Forerunner presupposes that others will follow. Thus, Jesus is not only the believer’s anchor but He is like a runner boat that has taken our anchor into port and secured it there. There is thus no doubt as to whether this vessel is going into port. The only question, is whether it will go in with the sleekness of a well-trimmed sailing vessel or like a water-laden barge. Believers who have such a hope in the presence of God should come boldly before the throne of grace (4:14–16).” (2)

This notion of a high priest who interceded on behalf of others was undoubtedly familiar to first-century Jewish audiences. Nevertheless, the high priests of that era always entered the inner sanctuary (or Most Holy Place) alone. Therefore, the image of a high priest who could usher others into God’s direct presence was something completely new.

So, the idea that Christ opened the door for others to follow in this manner must have been a revolutionary concept to the members of our author’s original audience. The same may hold true for contemporary audiences as well…

“Christians too are to be brought into that same sacred area. This was indeed a startling statement, for though the ancient high priest was his people’s representative he was never their forerunner- they were never allowed to follow him within the curtain.

But the key-note of Hebrews is that the new high priest guarantees to every believer the privilege of confident access into this most holy place-the very presence of the living God, and it is summed up in one carefully chosen word: ‘forerunner’. Jesus has ‘gone that we may follow too.’” (3)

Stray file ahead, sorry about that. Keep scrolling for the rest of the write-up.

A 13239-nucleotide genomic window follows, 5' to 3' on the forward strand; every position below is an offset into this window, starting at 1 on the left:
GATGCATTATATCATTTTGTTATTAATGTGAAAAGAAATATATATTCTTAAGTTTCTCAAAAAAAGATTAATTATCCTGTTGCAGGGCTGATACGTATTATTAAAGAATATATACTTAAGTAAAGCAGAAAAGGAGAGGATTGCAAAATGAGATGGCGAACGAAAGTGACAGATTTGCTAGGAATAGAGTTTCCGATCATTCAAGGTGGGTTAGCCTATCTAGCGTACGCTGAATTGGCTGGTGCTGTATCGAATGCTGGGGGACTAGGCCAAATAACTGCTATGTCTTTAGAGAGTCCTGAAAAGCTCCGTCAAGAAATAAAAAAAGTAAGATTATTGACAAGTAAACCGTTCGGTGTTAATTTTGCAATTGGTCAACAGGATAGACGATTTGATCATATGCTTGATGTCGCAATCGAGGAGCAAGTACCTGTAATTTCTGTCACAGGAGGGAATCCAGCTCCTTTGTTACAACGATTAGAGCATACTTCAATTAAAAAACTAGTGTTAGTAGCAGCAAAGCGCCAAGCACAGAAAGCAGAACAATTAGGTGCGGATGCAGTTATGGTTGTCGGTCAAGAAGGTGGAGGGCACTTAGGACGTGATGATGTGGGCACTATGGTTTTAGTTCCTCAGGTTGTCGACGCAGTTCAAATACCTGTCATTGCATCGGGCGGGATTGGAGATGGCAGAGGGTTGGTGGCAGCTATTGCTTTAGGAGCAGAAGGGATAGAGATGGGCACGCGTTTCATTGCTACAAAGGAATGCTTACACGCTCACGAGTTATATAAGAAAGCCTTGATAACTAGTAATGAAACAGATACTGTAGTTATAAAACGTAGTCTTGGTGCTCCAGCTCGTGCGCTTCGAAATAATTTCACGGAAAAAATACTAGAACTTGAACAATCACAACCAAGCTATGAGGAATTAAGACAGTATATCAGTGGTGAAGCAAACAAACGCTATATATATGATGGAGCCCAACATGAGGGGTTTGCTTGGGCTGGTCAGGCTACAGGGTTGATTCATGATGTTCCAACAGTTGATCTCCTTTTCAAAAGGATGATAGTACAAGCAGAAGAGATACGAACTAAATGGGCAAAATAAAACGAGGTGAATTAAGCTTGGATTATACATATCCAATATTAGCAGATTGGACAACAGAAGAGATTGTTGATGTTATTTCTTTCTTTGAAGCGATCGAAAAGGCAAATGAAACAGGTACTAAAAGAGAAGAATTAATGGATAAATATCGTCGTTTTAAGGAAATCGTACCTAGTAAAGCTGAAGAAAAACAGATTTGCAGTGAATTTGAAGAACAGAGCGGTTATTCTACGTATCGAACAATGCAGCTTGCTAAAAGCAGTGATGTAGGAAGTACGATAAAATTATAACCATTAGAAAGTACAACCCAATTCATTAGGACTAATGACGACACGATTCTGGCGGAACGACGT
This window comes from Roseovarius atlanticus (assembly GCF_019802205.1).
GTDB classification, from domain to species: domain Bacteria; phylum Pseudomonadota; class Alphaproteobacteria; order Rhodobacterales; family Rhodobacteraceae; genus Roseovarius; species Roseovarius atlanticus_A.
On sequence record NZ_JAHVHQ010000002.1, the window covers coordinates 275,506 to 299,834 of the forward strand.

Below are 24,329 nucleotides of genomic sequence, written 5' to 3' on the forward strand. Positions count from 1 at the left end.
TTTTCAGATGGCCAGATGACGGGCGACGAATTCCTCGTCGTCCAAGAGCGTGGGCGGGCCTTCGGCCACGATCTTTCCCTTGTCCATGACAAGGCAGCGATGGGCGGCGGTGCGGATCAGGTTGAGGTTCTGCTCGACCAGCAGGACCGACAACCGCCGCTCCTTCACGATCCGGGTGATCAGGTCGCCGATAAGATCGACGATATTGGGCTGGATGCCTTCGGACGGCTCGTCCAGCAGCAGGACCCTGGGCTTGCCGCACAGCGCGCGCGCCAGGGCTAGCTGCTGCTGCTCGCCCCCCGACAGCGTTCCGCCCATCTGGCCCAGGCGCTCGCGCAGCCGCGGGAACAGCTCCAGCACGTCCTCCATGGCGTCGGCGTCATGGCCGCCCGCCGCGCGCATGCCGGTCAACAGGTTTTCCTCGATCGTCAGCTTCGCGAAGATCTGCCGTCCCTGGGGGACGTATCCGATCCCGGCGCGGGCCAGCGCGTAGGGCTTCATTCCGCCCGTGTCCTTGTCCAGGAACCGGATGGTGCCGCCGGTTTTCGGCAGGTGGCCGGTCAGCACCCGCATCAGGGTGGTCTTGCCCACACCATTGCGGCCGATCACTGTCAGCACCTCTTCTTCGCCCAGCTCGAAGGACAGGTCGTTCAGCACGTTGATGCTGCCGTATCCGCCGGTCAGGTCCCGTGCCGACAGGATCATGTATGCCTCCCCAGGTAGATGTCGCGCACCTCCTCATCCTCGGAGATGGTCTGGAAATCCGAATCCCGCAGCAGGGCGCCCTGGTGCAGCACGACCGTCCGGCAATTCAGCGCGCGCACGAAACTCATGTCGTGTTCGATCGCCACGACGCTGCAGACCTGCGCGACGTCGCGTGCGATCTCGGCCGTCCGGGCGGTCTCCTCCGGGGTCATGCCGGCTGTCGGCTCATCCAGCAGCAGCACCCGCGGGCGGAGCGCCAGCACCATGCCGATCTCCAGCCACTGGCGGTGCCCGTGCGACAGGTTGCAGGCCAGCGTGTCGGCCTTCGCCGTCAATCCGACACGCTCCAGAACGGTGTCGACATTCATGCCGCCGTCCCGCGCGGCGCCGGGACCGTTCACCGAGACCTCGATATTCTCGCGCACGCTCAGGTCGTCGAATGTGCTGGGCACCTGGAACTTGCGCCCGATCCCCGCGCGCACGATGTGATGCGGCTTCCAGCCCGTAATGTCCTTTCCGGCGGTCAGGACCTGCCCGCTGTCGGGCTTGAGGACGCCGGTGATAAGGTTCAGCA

(1) “forerunner” Def. 1. The Britannica Dictionary Retrieved 31 May, 2022 from https://www.britannica.com/dictionary/forerunner

(2) Earl D. Radmacher, Ronald Barclay Allen, and H. Wayne House, Nelson’s New Illustrated Bible Commentary (Nashville: T. Nelson Publishers, 1999), 1645

(3) New International Bible Commentary general editor G. C. D. Howley, consulting editors F. F. Bruce, H. L. Ellison. Copyright© 1979 by Pickering & Inglis Ltd [pg. 1518]


“We have this hope as an anchor for the soul, firm and secure. It enters the inner sanctuary behind the curtain, where our forerunner, Jesus, has entered on our behalf. He has become a high priest forever, in the order of Melchizedek” (Hebrews 6:19-20 NIV).

Much like an aircraft pilot who has been circling the runway upon which he or she wishes to land, the author of Hebrews has been edging toward a discussion concerning one particular individual since the end of chapter five. That individual is Melchizedek, the mysterious Old Testament king and priest.